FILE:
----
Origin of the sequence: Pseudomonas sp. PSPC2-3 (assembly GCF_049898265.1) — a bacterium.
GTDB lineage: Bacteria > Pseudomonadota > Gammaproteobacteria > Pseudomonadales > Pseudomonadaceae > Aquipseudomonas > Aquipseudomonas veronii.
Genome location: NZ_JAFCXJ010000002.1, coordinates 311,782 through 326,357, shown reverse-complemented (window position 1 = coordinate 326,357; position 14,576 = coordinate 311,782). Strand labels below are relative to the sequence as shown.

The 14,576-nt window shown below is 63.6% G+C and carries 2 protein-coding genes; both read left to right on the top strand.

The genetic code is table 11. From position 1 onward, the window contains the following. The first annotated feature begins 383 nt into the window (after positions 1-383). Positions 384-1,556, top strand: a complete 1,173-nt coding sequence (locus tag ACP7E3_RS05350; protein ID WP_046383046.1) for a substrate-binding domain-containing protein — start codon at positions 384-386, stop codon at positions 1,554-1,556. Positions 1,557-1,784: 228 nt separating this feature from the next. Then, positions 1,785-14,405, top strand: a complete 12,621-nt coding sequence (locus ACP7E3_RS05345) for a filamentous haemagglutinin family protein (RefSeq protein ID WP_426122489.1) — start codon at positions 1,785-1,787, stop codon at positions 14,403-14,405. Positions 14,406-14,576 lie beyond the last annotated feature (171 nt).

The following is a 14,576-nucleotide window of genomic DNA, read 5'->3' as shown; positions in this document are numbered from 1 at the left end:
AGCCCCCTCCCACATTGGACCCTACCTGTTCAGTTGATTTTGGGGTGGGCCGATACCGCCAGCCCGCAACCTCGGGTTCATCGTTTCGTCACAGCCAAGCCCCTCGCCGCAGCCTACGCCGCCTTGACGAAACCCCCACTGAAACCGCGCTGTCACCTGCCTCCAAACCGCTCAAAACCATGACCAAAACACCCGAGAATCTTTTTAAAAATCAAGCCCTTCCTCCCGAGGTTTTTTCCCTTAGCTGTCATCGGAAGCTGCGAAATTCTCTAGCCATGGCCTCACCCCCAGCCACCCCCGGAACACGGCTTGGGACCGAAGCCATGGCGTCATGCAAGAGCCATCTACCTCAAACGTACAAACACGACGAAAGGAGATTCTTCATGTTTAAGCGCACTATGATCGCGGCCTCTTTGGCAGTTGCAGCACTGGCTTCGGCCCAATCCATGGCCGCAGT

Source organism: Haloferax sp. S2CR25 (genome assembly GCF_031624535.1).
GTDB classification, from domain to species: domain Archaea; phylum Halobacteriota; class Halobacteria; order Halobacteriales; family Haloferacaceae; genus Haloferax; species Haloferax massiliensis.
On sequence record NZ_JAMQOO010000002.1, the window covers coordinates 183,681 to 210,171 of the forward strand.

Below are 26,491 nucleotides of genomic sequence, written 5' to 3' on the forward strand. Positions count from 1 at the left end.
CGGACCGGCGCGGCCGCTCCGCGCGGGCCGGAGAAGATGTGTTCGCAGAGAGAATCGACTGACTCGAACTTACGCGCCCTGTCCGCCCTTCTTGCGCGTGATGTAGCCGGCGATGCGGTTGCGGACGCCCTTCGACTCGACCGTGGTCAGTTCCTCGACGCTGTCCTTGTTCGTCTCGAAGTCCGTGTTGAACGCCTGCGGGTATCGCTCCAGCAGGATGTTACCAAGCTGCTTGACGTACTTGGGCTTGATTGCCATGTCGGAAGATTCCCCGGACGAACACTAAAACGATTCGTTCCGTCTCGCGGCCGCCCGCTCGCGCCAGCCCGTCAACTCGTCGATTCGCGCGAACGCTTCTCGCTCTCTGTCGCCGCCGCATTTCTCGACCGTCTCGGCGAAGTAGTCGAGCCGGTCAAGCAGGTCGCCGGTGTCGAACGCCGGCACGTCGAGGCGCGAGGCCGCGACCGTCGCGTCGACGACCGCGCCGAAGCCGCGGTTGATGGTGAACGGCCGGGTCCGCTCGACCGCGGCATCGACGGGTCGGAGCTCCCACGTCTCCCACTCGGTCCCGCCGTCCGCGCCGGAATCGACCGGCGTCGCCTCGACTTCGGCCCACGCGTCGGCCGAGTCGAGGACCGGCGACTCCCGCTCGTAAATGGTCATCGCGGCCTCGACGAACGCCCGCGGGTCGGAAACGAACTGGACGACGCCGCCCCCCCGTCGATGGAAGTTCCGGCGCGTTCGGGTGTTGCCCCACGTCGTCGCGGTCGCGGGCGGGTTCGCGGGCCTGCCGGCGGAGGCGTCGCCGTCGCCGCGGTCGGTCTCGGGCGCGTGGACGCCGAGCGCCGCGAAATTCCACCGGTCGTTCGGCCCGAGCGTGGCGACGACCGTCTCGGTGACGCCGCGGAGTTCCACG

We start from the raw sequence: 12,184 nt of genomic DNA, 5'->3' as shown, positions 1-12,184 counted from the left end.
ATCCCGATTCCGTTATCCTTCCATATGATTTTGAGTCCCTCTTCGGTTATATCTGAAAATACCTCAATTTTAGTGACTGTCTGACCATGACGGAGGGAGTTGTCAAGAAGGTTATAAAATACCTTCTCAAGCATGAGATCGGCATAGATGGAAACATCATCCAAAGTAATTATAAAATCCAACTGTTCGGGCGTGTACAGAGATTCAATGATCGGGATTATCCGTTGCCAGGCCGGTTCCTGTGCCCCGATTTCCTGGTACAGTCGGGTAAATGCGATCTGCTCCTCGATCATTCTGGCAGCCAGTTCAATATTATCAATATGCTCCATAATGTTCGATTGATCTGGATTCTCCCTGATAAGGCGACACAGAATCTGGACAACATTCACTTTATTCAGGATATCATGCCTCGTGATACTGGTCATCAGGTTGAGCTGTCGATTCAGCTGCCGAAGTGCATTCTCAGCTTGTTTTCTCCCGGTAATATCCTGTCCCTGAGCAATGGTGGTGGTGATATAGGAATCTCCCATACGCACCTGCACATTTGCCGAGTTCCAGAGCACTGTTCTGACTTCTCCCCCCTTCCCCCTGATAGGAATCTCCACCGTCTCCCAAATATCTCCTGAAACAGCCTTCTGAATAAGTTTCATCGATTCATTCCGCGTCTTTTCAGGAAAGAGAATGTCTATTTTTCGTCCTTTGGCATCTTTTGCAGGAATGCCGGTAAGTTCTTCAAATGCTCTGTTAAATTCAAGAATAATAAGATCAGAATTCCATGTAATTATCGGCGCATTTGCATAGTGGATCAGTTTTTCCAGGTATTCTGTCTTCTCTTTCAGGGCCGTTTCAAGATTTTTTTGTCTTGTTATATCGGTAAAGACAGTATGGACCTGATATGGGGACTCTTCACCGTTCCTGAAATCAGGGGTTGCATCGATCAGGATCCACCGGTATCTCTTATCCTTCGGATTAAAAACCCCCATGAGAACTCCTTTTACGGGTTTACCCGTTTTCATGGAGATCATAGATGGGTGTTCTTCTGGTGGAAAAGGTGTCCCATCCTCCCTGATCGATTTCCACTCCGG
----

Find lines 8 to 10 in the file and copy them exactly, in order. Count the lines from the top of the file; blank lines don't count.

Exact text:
Source organism: Haloferax sp. S2CR25 (genome assembly GCF_031624535.1).
GTDB classification, from domain to species: domain Archaea; phylum Halobacteriota; class Halobacteria; order Halobacteriales; family Haloferacaceae; genus Haloferax; species Haloferax massiliensis.
On sequence record NZ_JAMQOO010000002.1, the window covers coordinates 183,681 to 210,171 of the forward strand.